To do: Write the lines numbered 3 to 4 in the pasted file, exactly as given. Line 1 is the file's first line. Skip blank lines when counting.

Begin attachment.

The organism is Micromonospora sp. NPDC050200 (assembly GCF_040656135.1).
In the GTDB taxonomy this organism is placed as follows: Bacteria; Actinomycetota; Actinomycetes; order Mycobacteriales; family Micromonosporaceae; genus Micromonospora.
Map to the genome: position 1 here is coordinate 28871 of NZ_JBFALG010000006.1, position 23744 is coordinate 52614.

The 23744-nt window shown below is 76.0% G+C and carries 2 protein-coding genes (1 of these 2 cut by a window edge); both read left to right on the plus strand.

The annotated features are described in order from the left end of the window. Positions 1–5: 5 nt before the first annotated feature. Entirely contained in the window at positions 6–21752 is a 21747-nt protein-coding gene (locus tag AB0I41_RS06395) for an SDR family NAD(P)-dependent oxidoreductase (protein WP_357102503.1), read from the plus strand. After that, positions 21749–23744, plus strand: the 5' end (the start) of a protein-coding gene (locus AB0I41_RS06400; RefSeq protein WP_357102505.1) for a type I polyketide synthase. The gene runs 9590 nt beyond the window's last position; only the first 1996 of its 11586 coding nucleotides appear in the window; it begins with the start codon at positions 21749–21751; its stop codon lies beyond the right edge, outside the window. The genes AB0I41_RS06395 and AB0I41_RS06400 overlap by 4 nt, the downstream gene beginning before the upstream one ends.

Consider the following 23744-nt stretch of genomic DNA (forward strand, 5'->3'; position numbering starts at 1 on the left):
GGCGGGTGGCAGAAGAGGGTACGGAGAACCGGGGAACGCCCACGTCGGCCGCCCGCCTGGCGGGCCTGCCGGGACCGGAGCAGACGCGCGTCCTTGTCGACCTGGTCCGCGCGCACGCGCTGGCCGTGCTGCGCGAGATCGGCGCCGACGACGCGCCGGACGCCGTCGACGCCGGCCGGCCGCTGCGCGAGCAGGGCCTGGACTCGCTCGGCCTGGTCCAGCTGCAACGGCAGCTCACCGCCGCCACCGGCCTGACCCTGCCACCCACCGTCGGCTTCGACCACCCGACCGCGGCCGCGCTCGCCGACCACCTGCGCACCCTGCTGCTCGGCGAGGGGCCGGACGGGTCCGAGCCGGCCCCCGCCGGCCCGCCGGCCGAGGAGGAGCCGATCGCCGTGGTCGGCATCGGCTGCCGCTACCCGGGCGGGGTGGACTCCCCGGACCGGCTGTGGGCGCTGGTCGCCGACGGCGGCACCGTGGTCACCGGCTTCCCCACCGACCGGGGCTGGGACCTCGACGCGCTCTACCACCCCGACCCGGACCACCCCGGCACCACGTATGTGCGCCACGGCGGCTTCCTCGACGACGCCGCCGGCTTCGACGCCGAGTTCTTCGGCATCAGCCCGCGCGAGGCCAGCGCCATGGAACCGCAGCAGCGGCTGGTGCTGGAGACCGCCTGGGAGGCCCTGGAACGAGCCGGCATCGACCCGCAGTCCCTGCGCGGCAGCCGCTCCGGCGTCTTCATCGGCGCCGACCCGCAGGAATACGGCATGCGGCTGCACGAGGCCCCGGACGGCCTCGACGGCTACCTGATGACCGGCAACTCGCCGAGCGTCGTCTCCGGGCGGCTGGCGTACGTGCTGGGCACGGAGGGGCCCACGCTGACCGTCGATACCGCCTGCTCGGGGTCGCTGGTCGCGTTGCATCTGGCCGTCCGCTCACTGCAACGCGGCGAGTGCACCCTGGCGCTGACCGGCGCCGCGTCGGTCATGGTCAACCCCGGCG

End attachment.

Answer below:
Map to the genome: position 1 here is coordinate 28871 of NZ_JBFALG010000006.1, position 23744 is coordinate 52614.

The 23744-nt window shown below is 76.0% G+C and carries 2 protein-coding genes (1 of these 2 cut by a window edge); both read left to right on the plus strand.